Highest concentrations of cardiac histamine have been found in the right atrium, and with smaller amounts in the left atrium, right ventricle, and left ventricle respectively . The distribution pattern of histamine within the heart is remarkably correlated to of mast cells which suggests that most of the cardiac histamine is mast cell originated.
The Ca2+-activated K+ channel modulates the influx of extracellular Ca2+ which is essential for degranulation of a mast cell . By allergic stimuli, alterations of these ionic interactions in interstitial space, cause polarization changes at microcellular level. We claim that the differences in the spatial distribution of mast cells in the myocardium and related variations of ionic and cytokine burden in the interstitial space may lead to variations in de- and repolarization durations at different leads reflecting different regions of the heart, which are presented as increased PWD and/or QTD on a surface ECG.
Histamine impact in arrhythmia generation has become more elicited with a recent study . Increased histamine levels detected in a population of 10 patients with new onset AF, led the authors to recommend focusing on any recent allergic reaction or underlying IgE-mediated disease in the clinical history of these patients. Cardiac arrest following ventricular fibrillation was reported in a case with systemic mastocytosis who had hyperhistaminemia and urticaria pigmentosa . Considering the studies showing the association of histamine with arrhythmias including atrial tachycardia, atrial fibrillation and ventricular fibrillation, increased PWD and QWD values in a chronic state of histamine release should not be surprising, since both are proven predictive markers for mentioned arrhythmias. However, we hypothesize that mechanisms other than histamine may also contribute to these ECG changes in chronic urticaria.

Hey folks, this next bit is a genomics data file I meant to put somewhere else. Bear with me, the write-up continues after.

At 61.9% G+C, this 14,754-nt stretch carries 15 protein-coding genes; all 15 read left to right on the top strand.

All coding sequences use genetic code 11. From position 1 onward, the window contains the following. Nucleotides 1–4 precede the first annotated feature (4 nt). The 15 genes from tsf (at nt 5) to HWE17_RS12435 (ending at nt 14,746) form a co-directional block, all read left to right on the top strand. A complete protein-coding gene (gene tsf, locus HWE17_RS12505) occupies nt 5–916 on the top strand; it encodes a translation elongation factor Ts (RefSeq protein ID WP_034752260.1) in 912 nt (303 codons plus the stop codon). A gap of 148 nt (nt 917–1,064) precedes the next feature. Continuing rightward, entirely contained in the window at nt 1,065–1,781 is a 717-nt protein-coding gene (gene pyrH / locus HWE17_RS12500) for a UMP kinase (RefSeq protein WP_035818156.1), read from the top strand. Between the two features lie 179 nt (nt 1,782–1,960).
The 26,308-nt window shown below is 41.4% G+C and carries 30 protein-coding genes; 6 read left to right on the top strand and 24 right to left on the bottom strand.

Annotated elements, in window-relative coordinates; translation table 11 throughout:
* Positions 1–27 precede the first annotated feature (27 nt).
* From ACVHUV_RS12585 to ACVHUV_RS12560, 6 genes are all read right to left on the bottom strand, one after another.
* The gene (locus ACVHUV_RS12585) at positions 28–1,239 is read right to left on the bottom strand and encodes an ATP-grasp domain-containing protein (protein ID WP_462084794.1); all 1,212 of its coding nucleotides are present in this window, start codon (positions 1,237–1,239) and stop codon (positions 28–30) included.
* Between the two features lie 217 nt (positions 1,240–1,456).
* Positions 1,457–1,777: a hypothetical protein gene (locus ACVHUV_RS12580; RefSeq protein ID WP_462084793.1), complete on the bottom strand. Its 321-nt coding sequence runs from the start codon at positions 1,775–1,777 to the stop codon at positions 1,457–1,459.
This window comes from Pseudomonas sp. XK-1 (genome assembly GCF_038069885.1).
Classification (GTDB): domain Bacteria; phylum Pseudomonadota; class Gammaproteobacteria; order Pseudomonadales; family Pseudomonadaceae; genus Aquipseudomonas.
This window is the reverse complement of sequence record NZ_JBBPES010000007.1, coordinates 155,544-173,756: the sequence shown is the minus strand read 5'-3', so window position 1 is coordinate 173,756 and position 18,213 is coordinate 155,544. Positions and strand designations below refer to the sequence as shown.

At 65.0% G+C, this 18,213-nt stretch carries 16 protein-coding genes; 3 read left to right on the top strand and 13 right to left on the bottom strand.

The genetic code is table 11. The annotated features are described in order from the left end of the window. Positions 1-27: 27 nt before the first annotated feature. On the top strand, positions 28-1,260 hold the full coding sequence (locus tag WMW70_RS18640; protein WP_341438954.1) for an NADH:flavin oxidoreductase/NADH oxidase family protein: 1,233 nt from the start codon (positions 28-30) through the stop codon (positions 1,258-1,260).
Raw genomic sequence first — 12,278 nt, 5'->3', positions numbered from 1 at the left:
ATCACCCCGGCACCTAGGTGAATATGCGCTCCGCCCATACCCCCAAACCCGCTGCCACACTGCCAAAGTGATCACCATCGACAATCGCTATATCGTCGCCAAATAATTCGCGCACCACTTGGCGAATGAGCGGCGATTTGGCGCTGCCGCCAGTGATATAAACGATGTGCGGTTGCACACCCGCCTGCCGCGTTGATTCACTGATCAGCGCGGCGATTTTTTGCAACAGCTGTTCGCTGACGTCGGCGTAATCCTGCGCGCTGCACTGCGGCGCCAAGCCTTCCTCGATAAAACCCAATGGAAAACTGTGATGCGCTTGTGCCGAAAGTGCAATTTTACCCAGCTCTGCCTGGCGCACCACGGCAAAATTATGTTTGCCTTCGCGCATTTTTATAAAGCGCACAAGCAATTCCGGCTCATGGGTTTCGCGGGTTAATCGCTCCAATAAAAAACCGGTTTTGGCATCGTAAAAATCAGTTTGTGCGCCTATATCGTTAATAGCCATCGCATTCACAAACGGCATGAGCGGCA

Emerging evidence has revealed that inflammation extends duration of action potential thereby increase QT durations as a consequence of various impacts over electrophysiological properties of cardiomyocytes . Population based studies of patients with rheumatoid arthritis, metabolic syndrome, psoriasis and similar inflammatory conditions showed an association of CRP with QT time. Ylber Jani et al  showed high C-reactive protein levels were associated with increased QTDc. A large cohort study conducted by G.L. Erre et al  showed that long-standing and moderately active rheumatoid arthritis patients had longer QTc and a 1.8-fold higher prevalence of increased QTD compared to control population. Systemic inflammation increases AF risk by atrial electrical remodeling, in line with this, significant correlation between CRP and high PWD has been attested multiple times [22,23].